Procurement Gains Status as a Result of the Great Recession

Decentralized buying and low-technology/no-tech purchasing operations are being replaced as organizations look to Procurement for savings.

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December 6, 2010 — More than 70 percent of purchasing functions now report directly to boards of directors and more than a quarter report directly to chief executive officers, according to the 2010 Global Chief Procurement Officer Survey by Capgemini Consulting. This is not surprising because the Great Recession, while wreaking havoc on the economy, has elevated the status of procurement in organizations. That's because procurement is one of the last remaining areas where an organization can find substantial savings.

With the rise in procurement's status, two procurement practices are being replaced — decentralized buying and low-technology/no-tech operations. Centralization is occurring to gain economy-of-scale buying advantages, and procurement technology innovation is being adopted to streamline the procurement process. Both contribute to more spend control and greater savings.

When organizations allowed individual departments to manage their own buying, no one really knew what was being spent for various non-line items. Take printing as an example. One department could be getting a great deal on printing from a printer, while another department could be paying an exorbitant amount for similar work through another printer.

Channeling both jobs and all other printing through one procurement point not only keeps this type of inefficiency and waste from occurring, it also establishes a corporate buying authority and a repository for archives. Being able to analyze past purchases is important when considering future projects and determining how a print job can be done for the lowest price without compromising quality or on-time delivery.

Procurement professionals have often been reluctant to embrace centralized purchasing because they have been comfortable with the status quo, preferring negotiated contracts with a few select vendors and protecting their control of departmental buying. It is not unheard of for business to be awarded based on perks that buyers may have been receiving from key vendors. That does not contribute to corporate savings.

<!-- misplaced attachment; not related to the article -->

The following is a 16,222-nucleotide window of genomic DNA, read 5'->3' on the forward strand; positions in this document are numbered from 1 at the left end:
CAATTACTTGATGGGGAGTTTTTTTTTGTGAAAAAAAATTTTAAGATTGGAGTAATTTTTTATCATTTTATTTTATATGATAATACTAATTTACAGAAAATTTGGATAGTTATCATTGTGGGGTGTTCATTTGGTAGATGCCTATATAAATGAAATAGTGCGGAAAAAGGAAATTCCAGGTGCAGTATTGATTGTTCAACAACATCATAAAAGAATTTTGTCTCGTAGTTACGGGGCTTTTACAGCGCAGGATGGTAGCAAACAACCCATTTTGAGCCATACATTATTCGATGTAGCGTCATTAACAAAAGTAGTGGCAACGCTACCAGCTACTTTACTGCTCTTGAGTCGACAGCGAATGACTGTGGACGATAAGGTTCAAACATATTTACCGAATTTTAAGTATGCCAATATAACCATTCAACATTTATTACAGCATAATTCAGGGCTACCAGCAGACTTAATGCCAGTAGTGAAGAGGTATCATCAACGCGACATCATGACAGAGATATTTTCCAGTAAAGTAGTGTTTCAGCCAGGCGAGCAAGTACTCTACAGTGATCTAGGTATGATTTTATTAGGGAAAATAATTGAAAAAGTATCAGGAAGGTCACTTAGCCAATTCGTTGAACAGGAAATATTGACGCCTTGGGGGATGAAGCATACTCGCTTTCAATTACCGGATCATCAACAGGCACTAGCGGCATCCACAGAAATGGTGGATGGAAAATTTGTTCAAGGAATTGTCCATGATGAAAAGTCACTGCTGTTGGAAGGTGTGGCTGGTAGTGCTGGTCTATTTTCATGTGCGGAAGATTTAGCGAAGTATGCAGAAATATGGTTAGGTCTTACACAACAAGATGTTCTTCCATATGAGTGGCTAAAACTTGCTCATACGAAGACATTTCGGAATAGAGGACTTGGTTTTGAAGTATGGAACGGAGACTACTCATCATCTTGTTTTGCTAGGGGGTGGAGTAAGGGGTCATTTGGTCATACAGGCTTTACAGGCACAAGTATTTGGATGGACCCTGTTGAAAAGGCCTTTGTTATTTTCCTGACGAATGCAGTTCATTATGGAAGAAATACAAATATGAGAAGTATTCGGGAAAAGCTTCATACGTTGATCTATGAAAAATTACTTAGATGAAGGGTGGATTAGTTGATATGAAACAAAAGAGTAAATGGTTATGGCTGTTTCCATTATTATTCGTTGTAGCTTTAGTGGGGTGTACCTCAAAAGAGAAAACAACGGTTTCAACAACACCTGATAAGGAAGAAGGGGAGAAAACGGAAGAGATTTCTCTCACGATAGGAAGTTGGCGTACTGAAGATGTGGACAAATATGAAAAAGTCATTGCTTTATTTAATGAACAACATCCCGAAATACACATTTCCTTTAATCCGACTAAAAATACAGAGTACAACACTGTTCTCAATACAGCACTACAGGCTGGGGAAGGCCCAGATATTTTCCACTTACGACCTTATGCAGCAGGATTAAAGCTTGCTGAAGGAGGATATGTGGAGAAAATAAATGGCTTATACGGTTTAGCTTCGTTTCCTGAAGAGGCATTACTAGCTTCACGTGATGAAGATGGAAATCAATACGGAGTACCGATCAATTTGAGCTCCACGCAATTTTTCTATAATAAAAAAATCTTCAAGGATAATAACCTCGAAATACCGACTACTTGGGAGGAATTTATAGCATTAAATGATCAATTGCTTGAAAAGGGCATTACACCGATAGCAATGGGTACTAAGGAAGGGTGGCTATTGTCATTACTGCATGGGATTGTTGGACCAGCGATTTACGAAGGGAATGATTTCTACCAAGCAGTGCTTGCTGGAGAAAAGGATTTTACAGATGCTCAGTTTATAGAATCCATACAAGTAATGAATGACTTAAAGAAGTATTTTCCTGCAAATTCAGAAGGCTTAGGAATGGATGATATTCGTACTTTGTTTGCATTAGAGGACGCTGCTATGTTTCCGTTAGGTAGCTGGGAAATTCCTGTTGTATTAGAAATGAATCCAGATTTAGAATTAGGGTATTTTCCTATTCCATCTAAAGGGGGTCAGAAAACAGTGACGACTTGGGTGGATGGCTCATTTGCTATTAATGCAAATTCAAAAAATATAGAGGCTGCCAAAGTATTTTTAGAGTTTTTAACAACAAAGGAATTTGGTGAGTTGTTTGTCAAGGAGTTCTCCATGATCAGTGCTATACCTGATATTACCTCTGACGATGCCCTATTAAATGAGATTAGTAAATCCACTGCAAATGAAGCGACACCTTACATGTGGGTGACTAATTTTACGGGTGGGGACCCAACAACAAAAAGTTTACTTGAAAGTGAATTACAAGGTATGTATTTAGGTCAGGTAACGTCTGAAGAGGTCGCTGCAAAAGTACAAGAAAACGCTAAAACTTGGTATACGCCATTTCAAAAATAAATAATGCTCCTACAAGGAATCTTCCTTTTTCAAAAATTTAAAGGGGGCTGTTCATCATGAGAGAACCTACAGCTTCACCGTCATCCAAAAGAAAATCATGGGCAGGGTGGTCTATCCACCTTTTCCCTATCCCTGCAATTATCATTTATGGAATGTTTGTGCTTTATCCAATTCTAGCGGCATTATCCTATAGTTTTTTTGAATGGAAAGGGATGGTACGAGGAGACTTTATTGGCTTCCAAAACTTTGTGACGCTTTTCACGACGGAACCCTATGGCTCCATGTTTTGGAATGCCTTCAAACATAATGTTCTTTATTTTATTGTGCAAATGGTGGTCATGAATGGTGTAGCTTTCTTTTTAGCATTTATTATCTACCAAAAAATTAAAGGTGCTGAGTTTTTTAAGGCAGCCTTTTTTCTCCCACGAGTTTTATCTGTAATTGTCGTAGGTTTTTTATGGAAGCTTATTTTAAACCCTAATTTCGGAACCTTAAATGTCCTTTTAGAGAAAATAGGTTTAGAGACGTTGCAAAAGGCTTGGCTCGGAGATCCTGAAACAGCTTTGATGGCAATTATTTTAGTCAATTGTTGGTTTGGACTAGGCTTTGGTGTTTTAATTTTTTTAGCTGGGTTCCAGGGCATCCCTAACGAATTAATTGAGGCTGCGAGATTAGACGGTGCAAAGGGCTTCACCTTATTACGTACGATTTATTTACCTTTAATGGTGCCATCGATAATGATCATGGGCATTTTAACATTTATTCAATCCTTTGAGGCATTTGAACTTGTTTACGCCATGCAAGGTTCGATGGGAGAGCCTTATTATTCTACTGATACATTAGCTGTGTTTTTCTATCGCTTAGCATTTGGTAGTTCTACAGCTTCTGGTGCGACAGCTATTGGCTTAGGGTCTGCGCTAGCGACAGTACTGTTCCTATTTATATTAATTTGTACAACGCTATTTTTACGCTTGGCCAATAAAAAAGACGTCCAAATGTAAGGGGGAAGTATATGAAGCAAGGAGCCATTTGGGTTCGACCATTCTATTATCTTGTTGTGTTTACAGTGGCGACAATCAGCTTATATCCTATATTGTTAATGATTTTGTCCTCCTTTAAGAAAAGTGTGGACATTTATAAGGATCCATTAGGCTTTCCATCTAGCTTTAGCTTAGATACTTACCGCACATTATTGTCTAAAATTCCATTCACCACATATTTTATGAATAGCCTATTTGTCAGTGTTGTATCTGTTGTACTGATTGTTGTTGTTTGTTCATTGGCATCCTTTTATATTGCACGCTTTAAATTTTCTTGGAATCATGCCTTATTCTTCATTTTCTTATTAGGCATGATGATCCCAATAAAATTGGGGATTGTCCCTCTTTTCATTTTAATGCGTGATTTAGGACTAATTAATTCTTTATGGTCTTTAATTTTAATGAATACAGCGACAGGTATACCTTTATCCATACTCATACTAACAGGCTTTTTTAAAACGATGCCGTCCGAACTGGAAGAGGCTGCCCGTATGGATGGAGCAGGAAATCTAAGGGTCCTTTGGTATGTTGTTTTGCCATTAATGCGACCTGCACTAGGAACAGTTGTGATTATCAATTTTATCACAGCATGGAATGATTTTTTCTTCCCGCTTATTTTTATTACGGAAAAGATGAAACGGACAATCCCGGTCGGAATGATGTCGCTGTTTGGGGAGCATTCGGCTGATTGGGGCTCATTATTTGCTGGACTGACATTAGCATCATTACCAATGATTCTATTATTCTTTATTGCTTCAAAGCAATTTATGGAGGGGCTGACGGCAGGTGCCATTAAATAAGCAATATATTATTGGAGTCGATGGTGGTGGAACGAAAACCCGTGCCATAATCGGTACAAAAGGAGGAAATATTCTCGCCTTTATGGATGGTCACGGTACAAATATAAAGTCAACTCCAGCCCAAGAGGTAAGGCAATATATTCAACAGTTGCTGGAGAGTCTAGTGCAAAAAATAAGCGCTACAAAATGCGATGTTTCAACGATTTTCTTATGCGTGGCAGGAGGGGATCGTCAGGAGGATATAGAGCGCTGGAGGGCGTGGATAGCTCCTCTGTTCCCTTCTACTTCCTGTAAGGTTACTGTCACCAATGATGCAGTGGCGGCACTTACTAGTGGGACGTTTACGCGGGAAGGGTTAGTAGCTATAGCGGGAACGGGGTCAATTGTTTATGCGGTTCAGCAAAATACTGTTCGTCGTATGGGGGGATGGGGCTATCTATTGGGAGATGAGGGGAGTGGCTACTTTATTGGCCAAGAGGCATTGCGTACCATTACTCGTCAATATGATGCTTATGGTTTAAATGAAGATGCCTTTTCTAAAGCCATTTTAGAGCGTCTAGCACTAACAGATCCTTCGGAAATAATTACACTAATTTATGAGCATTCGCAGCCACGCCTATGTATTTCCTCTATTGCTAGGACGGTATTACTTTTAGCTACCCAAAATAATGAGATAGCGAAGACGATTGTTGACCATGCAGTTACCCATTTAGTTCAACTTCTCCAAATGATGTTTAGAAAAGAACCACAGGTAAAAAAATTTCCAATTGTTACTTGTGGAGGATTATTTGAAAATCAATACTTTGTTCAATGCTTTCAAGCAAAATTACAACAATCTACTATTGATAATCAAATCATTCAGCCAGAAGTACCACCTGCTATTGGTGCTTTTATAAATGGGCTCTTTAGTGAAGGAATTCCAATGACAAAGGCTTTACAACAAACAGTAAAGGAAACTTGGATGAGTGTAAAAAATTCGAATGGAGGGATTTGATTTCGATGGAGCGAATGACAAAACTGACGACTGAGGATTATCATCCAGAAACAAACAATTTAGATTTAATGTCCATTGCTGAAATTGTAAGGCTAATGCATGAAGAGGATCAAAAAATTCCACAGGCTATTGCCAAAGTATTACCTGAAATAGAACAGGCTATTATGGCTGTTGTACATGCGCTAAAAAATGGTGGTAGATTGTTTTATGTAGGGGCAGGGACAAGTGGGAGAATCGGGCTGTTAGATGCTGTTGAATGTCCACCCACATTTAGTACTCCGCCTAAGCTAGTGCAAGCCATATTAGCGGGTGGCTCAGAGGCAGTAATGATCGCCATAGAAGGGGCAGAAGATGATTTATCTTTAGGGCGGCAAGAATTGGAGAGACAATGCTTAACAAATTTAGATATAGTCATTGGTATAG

Enabling Technology

While procurement technology seemingly has been slow to catch up with other 21st century technology, recent advances have been made to strengthen centralized buying, reduce costs and improve transparency — all necessary ingredients for maximizing savings and quality.

An innovation that is catching the attention of bottom-line decision makers in the United States is the Automated Vendor Selection (AVS) Technology, a unique way of consistently computer-matching a buyer's job specifications with only those prequalified vendors (vetted and chosen by the buyer) capable of doing the work. This new approach creates a competitive bidding environment in which vendors bid low to fill production downtime, without fear of setting a future price precedent, all of which results in the buyer saving a measurable 25 percent to 50 percent compared to prior history. The vendor improves its bottom line, too, even with its deeply discounted pricing, since it is winning work for a time when it had none.

The communications and workflow system that is at the heart of the AVS Technology is a Web-based (no e-mails) platform that tracks every step of the procurement process, from project conceptualization to design changes to production, packaging, delivery and invoicing. Both the buyer and the vendor determine who has access and when, adding to the system's security and assignment of accountability. Every comment from those involved is recorded for future reference. Complete transparency, indelible entries and reporting, process control and streamlined activities are assured by the system's elegance.

The AVS Technology was created and patented for the purchase of customized goods and services, such as specialty manufacturing, temporary staffing, construction services and printing (direct mail, marketing materials, commercial print, truck wraps, promotional items, packaging, labeling, or anything where an image is placed on paper, plastic, metal, textiles or other substrate). The AVS Technology is applicable to the procurement of all goods and services that require precise specifications when ordered, and currently is being used by major organizations in the parcel delivery, utility, health care, construction materials manufacturing, heavy equipment manufacturing, food processing, financial services, association and numerous other sectors that depend on direct mail and print marketing.

Predictability, transparency, documentation, controls, security, automation and extreme savings are factors that raise the status of procurement from a behind-the-scenes function to a valued contributor to the bottom-line.

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